Verbs: Quasimodals

Quasimodo and quasimodals: A tale of two misfits

Victor Hugo’s The Hunchback of Notre Dame is now thought to have been modelled on a real person, a stone mason who worked on Notre Dame and carved his image into one of the gargoyles (below)
A bit like Quasimodo, the hunchback of Notre Dame, who spent most of his life condemned to live alone among the gargoyles in the roof of the Cathedral, quasimodals are a bit of a misfit category. Although they are a bit like auxiliaries, they don’t really behave like auxiliaries. Although they are a bit like modals (the conditional verbs), they don’t really behave like modals. To add to the confusion, they go by a bunch of different names: semi-auxiliaries, semi-modals and (best of all) periphrastic verbs.

I like quasimodals, for no other reason than the word reminds of the work of one of the world’s great novelists. Quasimodals is the also the preferred term in one of my favourite grammar references, The Cambridge Guide to English Usage.

What is a quasimodal?

Like the true modals, quasimodals are only a small group of words but that is where things begin to get complicated. We know that Quasimodo is the central character in a novel that sprang entirely from the imagination of Victor Hugo but in the more-than-a-dozen film and television adaptations of Hugo’s story in the last century, very few have stuck to the story as Hugo wrote it. In the same way, grammar references today recognise quasimodals, but do not actually agree on the number of words that fall into this category. Depending on which grammar reference you consult, you can learn that are just four quasimodals, or five – or more.

The Cambridge Guide to English Usage divides quasimodals into two groups. The first group is more or less agreed on by other references, particularly those you find online; the second group has fewer experts who include them. (There is a similar group of verbs – catenatives – that I will talk about in a few weeks.) Since I find Pam Peters’ work both clear and helpful, I’m using her categorisation of the group here:

  • dare, need, ought, used
  • be able, be about, be going, be likely, be obliged, be supposed, be willing to, have

As you can see, the first group are single words (and include a past participle), while the second group include present participles, past participles and other types of words (other parts of speech we haven’t yet covered) – but they also include one of the true auxiliaries (be, have). Depending which grammar reference you look up, you can find different names for both of these groups (marginal modals, marginal auxiliaries, semi-modals . . . basically, if you’re writing a grammar reference, you can just make up whatever seems logical to you).

You will notice that one of the quasimodals is have, which is also, of course, an auxiliary. But when we use have as an auxiliary, we use a past participle form of the main verb (I had finished; you have finished; they will have finished) and have signifies perfect aspect. When we use have as a  quasimodal, we use it with the infinitive form of the main form and the meaning changes:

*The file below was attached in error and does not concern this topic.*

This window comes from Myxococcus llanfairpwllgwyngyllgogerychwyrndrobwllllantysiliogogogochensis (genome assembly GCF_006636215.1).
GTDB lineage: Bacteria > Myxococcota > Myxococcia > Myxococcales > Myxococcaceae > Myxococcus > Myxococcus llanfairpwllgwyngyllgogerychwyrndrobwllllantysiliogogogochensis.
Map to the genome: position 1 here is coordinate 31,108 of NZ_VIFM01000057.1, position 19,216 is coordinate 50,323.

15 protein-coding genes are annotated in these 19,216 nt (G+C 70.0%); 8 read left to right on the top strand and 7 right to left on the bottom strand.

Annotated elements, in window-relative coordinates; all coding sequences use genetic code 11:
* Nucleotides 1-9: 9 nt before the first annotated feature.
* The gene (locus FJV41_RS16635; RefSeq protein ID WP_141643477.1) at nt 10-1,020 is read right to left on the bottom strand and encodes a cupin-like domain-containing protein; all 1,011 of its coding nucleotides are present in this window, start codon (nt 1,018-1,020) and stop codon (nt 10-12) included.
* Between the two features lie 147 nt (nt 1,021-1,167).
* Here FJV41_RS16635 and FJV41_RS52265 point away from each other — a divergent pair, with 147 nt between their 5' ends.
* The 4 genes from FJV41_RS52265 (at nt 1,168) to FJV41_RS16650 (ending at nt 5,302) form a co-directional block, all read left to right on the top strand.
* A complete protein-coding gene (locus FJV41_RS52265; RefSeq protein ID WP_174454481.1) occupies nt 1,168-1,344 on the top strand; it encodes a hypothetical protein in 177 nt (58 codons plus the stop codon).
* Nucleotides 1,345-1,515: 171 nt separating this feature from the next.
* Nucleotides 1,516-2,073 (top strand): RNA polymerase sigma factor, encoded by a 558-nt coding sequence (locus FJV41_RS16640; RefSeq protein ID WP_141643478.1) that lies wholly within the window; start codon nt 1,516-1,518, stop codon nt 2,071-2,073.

• I had to have finished by lunchtime
  • You have to finish soon.
  • They will have to have finished by now.

This quasimodal use of have – to signify that something should or must be done – illustrates how all the quasimodals work.

How are quasimodals used?

Regardless about which words actually are quasimodals or not, and even what we call this group of words, the important thing is how we use them, and this is the distinguishing feature of quasimodals. We use them with the infinitive form of other verbs to indicate similar meanings to when we use modals.

  • I dare to dream of starting my own publishing company. (I can dream of starting my own publishing company.)
  • I need to tell one of my clients that they are late in paying me. (I must tell one of my clients that they are late in paying me.)
  • He ought to prepare more posts in advance. (He should prepare more posts in advance.)
  • We used to go out more often when the weather was fin.e (We would go out more often when the weather was fine.)
  • They are able to start at any time. (They can start at any time.)
  • You are about to learn more about verbs than you possibly wanted to know. (You will learn more about verbs than you possibly wanted to know.)
  • We are going to make popcorn tonight. (We will make popcorn tonight.)
  • It is likely to be fine tomorrow. (It should be fine tomorrow.)
  • I am obliged to pass on some unpleasant news. (I must pass on some unpleasant news.)
  • She is supposed to be proofreading. (She should be proofreading.)
  • I am willing to have a tooth filled without an anaesthetic. (I can have a tooth filled without an anaesthetic.)
  • They have to leave soon. (They must leave soon.)

Does it matter whether you use a quasimodal or a modal? No, not really – using a modal form verb creates a shorter sentence and may, in speech, seem blunter or even rude; a quasimodal creates a slightly longer, more complex sentence and may seem more polite, harder to understand or verbose, depending on the sentence and context.

The key thing to remember is that there is a small group of verbs that behave almost like conditional verbs but are just a bit different.

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Photos: Notre Dame gargoyle by Pedro Lastra on Unsplash; the real Quasimodo by Videogamegenius

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